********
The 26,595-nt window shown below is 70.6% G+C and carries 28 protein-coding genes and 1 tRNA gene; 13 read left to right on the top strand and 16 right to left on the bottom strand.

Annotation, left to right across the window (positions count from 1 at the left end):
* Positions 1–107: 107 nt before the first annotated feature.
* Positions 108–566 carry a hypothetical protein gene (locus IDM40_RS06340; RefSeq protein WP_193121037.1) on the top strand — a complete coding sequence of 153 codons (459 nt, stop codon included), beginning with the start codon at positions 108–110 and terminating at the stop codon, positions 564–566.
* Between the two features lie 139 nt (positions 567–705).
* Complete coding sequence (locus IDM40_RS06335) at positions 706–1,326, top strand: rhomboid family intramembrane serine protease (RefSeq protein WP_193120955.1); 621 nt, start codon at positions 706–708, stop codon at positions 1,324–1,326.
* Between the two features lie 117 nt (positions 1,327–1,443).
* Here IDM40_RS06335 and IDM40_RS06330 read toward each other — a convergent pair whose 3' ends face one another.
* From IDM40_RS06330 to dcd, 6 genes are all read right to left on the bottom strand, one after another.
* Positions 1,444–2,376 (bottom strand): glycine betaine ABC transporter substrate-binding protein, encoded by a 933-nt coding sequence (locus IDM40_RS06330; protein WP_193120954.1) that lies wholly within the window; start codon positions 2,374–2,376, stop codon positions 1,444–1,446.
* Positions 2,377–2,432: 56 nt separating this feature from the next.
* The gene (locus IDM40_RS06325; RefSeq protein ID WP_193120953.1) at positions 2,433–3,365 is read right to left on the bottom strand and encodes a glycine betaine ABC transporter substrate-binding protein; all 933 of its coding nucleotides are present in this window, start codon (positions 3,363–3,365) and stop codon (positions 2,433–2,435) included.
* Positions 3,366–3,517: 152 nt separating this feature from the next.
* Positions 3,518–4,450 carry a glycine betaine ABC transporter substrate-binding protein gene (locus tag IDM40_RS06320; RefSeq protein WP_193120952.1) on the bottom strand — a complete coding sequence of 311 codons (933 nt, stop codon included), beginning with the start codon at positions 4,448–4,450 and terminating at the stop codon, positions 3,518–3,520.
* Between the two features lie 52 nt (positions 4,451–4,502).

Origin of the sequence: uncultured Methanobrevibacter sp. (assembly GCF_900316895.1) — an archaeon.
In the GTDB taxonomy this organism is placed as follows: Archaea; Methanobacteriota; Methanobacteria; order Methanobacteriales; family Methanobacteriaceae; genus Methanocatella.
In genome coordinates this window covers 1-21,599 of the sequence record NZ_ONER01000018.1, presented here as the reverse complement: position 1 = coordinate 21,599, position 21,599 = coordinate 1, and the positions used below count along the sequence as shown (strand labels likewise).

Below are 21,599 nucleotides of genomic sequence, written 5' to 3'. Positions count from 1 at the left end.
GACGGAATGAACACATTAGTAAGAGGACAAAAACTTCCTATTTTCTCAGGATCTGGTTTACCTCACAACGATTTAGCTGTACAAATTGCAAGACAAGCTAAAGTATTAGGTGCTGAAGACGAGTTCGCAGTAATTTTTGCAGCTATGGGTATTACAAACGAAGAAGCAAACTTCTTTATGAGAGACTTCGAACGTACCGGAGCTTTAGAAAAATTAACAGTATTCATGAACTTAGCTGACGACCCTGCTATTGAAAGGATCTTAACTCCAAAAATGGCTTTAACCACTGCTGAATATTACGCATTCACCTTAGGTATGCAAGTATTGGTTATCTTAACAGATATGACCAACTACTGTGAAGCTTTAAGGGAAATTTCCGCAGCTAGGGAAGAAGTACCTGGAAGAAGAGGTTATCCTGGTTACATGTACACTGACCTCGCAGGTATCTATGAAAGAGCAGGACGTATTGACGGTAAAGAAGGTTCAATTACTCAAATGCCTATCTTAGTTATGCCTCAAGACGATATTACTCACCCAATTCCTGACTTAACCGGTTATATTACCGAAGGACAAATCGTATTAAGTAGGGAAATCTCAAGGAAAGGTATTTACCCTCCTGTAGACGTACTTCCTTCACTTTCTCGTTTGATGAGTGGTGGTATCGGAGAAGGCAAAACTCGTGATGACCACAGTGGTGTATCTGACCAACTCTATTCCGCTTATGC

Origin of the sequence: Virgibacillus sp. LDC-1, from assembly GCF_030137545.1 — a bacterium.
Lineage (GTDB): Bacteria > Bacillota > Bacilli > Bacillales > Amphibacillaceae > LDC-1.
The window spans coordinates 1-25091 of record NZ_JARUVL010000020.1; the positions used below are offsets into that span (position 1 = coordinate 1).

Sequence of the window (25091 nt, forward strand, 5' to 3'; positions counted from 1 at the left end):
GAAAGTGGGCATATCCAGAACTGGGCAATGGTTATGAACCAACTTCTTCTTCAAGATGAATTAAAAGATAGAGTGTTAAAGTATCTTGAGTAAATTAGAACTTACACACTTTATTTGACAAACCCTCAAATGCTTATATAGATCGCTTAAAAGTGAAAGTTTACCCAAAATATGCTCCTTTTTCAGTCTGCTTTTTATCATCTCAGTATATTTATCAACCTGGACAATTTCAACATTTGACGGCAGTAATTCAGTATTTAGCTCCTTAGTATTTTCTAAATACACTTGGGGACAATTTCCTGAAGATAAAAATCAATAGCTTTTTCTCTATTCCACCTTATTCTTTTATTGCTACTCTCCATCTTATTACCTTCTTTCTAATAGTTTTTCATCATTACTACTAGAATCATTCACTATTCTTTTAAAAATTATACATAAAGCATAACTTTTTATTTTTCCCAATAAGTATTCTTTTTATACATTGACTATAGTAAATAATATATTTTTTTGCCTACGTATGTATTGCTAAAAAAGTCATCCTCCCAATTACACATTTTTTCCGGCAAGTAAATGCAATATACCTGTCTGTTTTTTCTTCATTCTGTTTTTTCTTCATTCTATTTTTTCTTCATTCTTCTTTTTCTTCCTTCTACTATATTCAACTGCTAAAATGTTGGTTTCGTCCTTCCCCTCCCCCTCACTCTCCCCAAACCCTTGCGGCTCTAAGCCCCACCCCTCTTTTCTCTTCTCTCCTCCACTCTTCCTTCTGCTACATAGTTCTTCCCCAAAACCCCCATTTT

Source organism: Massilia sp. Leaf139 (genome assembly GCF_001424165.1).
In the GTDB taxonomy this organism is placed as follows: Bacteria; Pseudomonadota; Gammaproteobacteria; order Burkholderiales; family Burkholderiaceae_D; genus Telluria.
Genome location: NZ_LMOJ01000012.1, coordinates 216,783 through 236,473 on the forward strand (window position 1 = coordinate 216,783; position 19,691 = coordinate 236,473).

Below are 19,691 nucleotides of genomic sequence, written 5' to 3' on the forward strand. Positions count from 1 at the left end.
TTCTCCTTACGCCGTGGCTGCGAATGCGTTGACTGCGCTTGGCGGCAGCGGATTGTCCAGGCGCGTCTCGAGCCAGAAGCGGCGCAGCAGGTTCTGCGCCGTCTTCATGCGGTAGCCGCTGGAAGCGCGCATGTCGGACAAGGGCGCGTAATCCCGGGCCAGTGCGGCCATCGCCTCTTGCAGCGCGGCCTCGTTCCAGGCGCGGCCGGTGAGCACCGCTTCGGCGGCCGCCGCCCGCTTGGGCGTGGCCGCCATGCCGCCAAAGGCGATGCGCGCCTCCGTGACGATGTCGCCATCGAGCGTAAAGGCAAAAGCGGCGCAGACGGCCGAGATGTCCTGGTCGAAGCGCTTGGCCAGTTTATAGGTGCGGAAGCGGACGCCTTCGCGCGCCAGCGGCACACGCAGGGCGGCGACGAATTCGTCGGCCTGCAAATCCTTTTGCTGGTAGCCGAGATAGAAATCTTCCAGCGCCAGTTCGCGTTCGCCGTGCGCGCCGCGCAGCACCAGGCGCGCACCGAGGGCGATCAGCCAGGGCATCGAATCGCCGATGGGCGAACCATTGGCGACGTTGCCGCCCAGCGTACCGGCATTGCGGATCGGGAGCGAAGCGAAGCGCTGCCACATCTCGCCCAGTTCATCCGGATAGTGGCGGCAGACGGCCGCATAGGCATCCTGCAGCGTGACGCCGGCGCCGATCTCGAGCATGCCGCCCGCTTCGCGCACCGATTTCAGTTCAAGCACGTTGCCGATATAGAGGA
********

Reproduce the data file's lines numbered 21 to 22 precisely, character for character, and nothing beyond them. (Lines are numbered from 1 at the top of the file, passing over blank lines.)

Origin of the sequence: Virgibacillus sp. LDC-1, from assembly GCF_030137545.1 — a bacterium.
Lineage (GTDB): Bacteria > Bacillota > Bacilli > Bacillales > Amphibacillaceae > LDC-1.